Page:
Kho Kay village, with 600 residents, is three hours by dirt road and boat from the Thai border town of Mai Sariang. Many villagers fleeing from the civil war have settled in Kho Kay because of improved security offered by the flanking Salween River and formidable jungle-covered mountain peaks. The last time the village was attacked was October 2011.
Currently 81 students across 7 grades are taught Karen, Thai, Burmese, English, Maths, Science, Geography and History by 12 teachers. For higher-level education children have to travel to Mae La Oon and Mae Ra Ma Luang refugee camps on Thai soil. All the teachers at Kho Kay have attended the bi-annual teacher training organised by the Karen Education Department.
The number of students in the school varies during the year, as many of them work with their parents during key parts of the farming season to ensure that the family has enough food to eat. The difficulty a family faces in finding enough food has meant that many children leave the village after completing year 4 and move to nearby Et Tu Ta refugee camp. The number of students has decreased from 150 in 2007 which reflects this uncertainty of food supply and of life in general on the Burmese border. Often, a family’s inability to provide food for their child will prevent them from attending school.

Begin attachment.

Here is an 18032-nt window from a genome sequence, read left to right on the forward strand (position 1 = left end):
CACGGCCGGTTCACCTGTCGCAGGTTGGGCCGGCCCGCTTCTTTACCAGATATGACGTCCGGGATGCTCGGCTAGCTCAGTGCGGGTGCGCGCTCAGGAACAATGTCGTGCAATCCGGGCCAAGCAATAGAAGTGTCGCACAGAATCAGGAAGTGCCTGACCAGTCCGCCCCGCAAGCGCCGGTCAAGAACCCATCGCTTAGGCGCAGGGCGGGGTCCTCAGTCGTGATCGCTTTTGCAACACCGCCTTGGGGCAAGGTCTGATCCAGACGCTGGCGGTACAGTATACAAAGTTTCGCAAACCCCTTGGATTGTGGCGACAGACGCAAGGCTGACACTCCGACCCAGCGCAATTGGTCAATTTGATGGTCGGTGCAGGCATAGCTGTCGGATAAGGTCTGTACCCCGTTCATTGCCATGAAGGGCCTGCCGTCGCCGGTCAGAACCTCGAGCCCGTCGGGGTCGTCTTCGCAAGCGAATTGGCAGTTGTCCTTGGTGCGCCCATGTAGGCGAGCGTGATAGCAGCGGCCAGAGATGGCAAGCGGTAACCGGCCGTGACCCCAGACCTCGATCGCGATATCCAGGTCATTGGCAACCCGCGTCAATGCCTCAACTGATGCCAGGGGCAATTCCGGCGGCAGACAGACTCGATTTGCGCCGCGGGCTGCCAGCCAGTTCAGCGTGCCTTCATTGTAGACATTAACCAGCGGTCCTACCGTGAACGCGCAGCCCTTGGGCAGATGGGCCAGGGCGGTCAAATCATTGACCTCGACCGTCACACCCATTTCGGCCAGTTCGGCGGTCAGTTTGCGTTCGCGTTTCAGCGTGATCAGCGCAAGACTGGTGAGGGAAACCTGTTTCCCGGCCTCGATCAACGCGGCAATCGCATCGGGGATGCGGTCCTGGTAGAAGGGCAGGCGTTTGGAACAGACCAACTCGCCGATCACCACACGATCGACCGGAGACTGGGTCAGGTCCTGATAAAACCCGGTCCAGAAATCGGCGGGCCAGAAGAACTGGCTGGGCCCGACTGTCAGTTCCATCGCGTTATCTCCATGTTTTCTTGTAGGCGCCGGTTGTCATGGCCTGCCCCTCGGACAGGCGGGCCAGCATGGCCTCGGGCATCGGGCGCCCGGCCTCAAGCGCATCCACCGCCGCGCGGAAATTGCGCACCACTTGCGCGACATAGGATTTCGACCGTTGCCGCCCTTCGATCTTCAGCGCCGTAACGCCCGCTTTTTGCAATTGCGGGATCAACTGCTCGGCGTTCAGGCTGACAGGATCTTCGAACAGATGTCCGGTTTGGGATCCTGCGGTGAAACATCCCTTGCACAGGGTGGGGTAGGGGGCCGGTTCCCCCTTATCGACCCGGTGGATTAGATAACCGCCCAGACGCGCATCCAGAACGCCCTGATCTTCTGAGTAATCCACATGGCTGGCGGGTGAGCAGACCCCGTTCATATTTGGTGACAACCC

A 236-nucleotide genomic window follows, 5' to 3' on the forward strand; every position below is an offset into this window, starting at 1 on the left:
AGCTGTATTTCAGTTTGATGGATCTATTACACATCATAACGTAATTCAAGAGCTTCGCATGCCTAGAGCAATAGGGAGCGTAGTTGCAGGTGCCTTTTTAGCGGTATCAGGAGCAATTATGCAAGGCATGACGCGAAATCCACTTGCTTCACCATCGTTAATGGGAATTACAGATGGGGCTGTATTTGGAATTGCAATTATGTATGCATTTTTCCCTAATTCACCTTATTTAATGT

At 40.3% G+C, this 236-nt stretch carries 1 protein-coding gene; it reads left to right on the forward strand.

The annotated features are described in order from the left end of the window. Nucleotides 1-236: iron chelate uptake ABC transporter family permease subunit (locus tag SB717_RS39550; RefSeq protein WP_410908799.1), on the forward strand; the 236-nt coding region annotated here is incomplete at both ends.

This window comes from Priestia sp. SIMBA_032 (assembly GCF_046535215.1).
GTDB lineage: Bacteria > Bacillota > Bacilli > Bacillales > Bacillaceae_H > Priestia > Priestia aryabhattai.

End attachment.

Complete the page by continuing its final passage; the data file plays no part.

The staff in our Burmese schools are paid 750 Thai Baht (approximately £15) per month. Many teachers in other schools are not paid or are only paid when funds allow. This means that in many schools the children are only educated when the teacher is not farming or trying to raise an income another way.
The KED is responsible for working with the school’s committee to run and develop the school. It makes visits to the school, collects data and delivers school materials and teacher salaries.
Saw Lah Say, the head of the KED, said…
“When we reviewed and evaluated the school we were very happy with the school management even if many of the parents are illiterate. Some parents are farmers, traders/sellers and community workers and they all live in mountain areas from different villages. They participated well in running school activities and they encourage and support their children and teachers with whatever they can do”.
During a recent visit the school committee requested that Epiphany consider funding a new roof for the school and food for teachers. Our current funding includes all wages, teaching materials, medicines and transportation costs. The roof, at a £200 one-off payment for 10 years of service makes easy economic sense compared to the current one-year lifespan of a leaf construct. Due to the schools remote and mountainous location, the food is expensive and difficult to source. Even though it is a sizable increase on our funding at £100 extra a month (50% of the current wage bill), we feel it is right that this forms part of our renewed commitment to the school.